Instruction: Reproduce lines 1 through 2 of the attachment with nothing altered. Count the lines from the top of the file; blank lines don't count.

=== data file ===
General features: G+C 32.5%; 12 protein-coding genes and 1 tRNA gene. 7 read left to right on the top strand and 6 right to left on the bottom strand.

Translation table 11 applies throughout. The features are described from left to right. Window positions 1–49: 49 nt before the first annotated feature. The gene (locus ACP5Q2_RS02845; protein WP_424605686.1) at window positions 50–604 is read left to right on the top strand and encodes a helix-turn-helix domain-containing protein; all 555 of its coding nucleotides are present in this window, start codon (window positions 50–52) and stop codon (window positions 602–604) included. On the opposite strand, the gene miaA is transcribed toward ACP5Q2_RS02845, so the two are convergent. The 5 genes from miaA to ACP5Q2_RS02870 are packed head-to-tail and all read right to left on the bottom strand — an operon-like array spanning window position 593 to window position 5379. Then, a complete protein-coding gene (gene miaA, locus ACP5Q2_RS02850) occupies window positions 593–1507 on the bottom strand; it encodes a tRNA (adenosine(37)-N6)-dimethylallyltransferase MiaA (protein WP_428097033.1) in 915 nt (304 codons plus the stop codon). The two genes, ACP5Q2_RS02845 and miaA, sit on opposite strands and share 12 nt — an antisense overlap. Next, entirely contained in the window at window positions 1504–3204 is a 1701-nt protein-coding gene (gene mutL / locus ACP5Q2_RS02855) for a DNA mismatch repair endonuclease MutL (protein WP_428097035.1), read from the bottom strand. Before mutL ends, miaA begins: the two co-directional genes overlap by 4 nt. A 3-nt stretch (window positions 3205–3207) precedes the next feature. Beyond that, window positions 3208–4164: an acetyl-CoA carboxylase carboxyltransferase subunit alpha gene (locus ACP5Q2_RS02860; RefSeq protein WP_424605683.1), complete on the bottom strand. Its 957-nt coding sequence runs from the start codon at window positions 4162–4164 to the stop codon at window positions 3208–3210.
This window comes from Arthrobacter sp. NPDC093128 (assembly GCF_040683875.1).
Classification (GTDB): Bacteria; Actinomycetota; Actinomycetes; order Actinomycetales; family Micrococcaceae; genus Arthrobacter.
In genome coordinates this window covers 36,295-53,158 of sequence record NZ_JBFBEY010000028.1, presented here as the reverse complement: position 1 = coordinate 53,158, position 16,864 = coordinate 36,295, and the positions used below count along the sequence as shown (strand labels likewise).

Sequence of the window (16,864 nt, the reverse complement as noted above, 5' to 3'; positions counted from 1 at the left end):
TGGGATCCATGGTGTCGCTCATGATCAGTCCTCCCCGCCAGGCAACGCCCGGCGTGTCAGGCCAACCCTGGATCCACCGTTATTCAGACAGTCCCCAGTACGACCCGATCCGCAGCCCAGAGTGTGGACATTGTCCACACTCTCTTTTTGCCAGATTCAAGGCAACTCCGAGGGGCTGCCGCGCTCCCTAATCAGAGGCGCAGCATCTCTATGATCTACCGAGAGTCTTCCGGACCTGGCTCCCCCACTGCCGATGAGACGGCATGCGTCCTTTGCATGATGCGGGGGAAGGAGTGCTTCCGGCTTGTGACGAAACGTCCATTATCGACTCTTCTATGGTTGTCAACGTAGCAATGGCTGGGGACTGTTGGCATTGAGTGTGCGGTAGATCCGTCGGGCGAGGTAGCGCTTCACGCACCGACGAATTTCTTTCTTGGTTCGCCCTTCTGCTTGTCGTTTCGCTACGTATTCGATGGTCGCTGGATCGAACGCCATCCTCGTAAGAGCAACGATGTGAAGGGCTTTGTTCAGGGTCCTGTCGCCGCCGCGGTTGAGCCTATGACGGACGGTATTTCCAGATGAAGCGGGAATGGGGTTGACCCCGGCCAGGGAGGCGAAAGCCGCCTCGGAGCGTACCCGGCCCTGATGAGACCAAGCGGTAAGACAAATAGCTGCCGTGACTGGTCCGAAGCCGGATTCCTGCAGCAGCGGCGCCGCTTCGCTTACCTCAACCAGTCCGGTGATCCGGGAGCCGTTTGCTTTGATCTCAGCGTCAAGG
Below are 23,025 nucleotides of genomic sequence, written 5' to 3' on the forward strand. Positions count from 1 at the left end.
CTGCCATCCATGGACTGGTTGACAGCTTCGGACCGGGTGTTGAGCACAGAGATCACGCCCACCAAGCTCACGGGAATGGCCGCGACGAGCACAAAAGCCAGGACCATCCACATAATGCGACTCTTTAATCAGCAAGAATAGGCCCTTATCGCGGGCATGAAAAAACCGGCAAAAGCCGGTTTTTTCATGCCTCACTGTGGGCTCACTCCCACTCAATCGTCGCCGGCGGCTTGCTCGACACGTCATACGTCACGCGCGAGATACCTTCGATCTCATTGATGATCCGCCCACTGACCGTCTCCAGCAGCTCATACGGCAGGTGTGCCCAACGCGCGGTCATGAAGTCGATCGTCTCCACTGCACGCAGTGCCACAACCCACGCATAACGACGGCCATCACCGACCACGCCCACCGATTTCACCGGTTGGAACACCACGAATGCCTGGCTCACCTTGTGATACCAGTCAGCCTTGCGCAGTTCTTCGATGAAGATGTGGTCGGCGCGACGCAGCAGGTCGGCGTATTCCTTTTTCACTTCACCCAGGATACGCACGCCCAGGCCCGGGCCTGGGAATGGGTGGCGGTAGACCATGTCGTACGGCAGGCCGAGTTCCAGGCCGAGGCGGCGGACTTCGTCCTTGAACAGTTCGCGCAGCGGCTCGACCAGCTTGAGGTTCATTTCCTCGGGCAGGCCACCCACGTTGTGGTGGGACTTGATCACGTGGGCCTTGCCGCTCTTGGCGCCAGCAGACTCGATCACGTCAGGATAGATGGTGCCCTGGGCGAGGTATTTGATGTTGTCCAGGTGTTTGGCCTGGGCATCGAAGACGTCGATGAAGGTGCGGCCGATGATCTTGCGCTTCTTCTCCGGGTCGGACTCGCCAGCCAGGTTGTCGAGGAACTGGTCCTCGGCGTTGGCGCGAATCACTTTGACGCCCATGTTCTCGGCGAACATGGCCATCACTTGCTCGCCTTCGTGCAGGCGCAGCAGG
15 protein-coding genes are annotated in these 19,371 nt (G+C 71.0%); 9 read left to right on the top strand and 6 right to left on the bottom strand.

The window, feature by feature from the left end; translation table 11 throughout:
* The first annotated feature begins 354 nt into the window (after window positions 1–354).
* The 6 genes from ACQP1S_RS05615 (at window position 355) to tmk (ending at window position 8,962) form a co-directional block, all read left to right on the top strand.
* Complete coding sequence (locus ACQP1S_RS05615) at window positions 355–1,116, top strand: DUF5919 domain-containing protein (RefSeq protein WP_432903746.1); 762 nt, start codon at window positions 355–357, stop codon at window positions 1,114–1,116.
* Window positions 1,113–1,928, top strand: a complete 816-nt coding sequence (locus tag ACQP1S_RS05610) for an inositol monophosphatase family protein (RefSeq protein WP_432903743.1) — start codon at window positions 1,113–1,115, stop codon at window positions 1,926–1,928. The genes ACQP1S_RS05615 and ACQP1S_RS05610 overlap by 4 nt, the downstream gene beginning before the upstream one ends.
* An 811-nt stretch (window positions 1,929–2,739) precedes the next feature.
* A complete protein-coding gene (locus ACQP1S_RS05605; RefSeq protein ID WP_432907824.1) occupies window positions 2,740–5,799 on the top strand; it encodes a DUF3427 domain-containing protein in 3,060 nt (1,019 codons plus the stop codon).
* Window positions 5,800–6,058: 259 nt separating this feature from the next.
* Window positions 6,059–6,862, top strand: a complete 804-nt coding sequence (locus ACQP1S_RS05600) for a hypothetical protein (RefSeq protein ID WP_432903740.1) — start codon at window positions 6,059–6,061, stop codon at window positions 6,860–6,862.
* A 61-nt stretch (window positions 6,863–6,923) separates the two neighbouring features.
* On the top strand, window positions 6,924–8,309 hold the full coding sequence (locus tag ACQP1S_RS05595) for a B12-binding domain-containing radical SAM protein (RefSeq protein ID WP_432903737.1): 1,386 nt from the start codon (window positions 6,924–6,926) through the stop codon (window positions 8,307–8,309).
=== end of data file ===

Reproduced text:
General features: G+C 32.5%; 12 protein-coding genes and 1 tRNA gene. 7 read left to right on the top strand and 6 right to left on the bottom strand.

Translation table 11 applies throughout. The features are described from left to right. Window positions 1–49: 49 nt before the first annotated feature. The gene (locus ACP5Q2_RS02845; protein WP_424605686.1) at window positions 50–604 is read left to right on the top strand and encodes a helix-turn-helix domain-containing protein; all 555 of its coding nucleotides are present in this window, start codon (window positions 50–52) and stop codon (window positions 602–604) included. On the opposite strand, the gene miaA is transcribed toward ACP5Q2_RS02845, so the two are convergent. The 5 genes from miaA to ACP5Q2_RS02870 are packed head-to-tail and all read right to left on the bottom strand — an operon-like array spanning window position 593 to window position 5379. Then, a complete protein-coding gene (gene miaA, locus ACP5Q2_RS02850) occupies window positions 593–1507 on the bottom strand; it encodes a tRNA (adenosine(37)-N6)-dimethylallyltransferase MiaA (protein WP_428097033.1) in 915 nt (304 codons plus the stop codon). The two genes, ACP5Q2_RS02845 and miaA, sit on opposite strands and share 12 nt — an antisense overlap. Next, entirely contained in the window at window positions 1504–3204 is a 1701-nt protein-coding gene (gene mutL / locus ACP5Q2_RS02855) for a DNA mismatch repair endonuclease MutL (protein WP_428097035.1), read from the bottom strand. Before mutL ends, miaA begins: the two co-directional genes overlap by 4 nt. A 3-nt stretch (window positions 3205–3207) precedes the next feature. Beyond that, window positions 3208–4164: an acetyl-CoA carboxylase carboxyltransferase subunit alpha gene (locus ACP5Q2_RS02860; RefSeq protein WP_424605683.1), complete on the bottom strand. Its 957-nt coding sequence runs from the start codon at window positions 4162–4164 to the stop codon at window positions 3208–3210.